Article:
Colds, flu and coughing: a review of over-the-counter cold and flu medicines

  • J Van Schoor


The common cold is the most frequent human illness, and may be caused by several families of viruses, particularly the more than 100 serotypes of rhinoviruses. Inaccurate perceptions that antibiotics improve patient outcomes fuel the number of doctor visits and parental requests for  antibiotics. The inappropriate use of antibiotics for minor, self-limiting, usually viral, upper-respiratory tract infections does not alter the course of the disease, and adds to the burden of antibiotic resistance. In addition, there is also no evidence to suggest that antibiotics prevent secondary bacterial complications following viral upper-respiratory tract infections. While most over-the-counter cold and flu remedies have no proven  efficacy, they appear to attenuate the immune response to the infecting virus, and there is little doubt that appropriate symptomatic treatment can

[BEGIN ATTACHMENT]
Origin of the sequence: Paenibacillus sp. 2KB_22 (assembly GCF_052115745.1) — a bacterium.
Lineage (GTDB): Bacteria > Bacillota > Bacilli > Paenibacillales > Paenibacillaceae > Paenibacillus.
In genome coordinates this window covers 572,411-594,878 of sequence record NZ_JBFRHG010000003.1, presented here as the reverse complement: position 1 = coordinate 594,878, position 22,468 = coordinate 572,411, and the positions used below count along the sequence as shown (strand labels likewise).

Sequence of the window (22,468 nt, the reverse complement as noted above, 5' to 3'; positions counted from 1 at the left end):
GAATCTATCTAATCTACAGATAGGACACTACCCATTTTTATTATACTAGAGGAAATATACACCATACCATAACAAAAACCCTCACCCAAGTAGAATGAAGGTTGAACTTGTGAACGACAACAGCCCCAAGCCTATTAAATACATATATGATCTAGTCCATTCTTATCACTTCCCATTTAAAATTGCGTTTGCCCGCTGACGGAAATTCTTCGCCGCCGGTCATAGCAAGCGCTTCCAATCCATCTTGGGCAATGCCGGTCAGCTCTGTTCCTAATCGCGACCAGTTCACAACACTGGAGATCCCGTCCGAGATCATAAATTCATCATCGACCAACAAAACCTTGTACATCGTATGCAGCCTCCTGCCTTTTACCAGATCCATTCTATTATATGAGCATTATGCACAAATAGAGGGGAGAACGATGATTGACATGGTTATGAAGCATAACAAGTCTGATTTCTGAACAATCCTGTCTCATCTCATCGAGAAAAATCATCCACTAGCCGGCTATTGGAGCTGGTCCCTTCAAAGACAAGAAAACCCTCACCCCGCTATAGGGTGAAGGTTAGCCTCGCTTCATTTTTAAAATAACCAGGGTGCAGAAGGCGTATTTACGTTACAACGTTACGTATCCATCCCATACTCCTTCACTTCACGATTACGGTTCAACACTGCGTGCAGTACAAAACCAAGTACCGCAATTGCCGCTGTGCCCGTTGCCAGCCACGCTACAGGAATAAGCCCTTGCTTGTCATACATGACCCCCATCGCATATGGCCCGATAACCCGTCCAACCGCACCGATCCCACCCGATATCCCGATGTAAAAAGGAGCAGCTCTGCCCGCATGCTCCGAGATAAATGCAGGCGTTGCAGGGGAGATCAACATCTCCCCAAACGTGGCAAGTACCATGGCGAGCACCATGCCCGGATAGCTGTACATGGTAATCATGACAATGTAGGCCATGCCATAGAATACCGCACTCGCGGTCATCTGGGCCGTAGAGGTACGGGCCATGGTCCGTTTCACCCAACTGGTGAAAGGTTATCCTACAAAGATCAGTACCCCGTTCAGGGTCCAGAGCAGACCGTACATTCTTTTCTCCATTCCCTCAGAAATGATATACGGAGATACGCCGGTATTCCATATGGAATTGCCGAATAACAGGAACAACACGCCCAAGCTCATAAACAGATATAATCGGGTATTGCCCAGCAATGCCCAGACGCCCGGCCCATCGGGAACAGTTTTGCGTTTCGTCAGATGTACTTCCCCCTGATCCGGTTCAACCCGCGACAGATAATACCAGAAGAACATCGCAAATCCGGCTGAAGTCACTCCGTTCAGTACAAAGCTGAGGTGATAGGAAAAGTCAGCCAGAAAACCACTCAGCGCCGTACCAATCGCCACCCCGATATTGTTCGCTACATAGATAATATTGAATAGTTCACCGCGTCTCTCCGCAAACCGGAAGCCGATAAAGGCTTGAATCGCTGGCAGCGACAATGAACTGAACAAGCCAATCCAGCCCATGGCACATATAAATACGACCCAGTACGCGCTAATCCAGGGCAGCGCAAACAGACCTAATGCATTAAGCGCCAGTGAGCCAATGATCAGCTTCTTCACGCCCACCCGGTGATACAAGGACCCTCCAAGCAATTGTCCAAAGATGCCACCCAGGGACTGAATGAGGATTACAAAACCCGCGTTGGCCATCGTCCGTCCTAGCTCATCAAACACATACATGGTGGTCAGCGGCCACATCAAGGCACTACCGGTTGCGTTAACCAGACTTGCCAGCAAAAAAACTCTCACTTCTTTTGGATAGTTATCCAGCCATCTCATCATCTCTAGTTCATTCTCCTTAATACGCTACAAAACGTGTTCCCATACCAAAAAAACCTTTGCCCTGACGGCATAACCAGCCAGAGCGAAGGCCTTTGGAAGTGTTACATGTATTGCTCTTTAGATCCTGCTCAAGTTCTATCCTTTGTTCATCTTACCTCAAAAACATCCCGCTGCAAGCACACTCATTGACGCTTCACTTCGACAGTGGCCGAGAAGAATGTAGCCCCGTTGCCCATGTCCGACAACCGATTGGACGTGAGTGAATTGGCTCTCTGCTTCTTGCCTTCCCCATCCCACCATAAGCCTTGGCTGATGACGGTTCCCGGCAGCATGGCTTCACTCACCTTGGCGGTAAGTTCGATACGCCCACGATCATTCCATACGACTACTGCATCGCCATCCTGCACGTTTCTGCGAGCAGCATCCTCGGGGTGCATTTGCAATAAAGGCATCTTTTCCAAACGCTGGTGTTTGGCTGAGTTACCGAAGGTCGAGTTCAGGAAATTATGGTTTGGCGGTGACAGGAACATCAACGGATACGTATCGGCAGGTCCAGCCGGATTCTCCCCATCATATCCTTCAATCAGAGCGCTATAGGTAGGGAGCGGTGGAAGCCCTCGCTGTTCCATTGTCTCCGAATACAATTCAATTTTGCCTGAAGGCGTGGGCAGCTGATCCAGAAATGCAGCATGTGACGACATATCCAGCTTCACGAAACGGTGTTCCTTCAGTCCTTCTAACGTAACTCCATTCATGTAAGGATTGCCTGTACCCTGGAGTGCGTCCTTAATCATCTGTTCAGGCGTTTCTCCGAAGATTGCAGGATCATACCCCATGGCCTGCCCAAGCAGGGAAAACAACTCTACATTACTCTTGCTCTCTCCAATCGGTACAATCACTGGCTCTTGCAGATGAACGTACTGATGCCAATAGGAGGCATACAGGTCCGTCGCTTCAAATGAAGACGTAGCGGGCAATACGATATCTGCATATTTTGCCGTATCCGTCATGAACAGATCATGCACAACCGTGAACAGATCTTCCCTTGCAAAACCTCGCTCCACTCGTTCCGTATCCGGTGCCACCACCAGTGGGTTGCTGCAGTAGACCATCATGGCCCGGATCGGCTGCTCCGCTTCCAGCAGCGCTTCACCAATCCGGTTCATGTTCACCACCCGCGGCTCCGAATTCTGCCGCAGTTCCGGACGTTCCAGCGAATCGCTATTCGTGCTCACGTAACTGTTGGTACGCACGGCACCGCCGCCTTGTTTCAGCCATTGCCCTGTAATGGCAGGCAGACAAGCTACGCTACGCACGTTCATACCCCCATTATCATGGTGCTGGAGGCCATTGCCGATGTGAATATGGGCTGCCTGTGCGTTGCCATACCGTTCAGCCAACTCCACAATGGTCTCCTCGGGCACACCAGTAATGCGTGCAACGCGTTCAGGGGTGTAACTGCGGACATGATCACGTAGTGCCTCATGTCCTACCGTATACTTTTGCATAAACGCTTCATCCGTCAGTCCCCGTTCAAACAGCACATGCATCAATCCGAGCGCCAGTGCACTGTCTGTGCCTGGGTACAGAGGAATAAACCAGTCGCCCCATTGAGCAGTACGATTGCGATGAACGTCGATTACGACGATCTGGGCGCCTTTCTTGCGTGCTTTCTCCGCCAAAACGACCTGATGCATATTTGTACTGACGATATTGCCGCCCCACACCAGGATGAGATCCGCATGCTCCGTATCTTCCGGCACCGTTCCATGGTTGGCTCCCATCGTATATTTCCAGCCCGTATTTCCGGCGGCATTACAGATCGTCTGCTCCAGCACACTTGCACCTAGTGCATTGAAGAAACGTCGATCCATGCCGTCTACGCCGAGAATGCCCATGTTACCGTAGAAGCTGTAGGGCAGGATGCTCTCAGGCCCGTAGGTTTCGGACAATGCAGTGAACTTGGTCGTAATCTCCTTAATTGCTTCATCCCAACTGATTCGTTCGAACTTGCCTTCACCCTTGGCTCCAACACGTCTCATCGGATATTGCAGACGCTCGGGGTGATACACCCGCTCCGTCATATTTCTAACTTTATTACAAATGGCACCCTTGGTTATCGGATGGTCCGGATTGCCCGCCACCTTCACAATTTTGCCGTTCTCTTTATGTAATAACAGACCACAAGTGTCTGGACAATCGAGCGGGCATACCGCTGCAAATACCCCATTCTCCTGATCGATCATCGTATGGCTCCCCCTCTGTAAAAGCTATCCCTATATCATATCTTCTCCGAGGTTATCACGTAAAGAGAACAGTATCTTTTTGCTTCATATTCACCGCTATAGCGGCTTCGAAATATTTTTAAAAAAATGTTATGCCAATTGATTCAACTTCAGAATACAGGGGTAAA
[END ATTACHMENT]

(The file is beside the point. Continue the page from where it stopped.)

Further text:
make the patient feel better. Therefore, symptomatic therapy remains the mainstay of common cold treatment. This article briefly reviews the  components of cold and flu remedies, and provides a symptom-based assessment for the selection of appropriate over-the-counter medicine.

Journal Identifiers

eISSN: 2078-6204
print ISSN: 2078-6190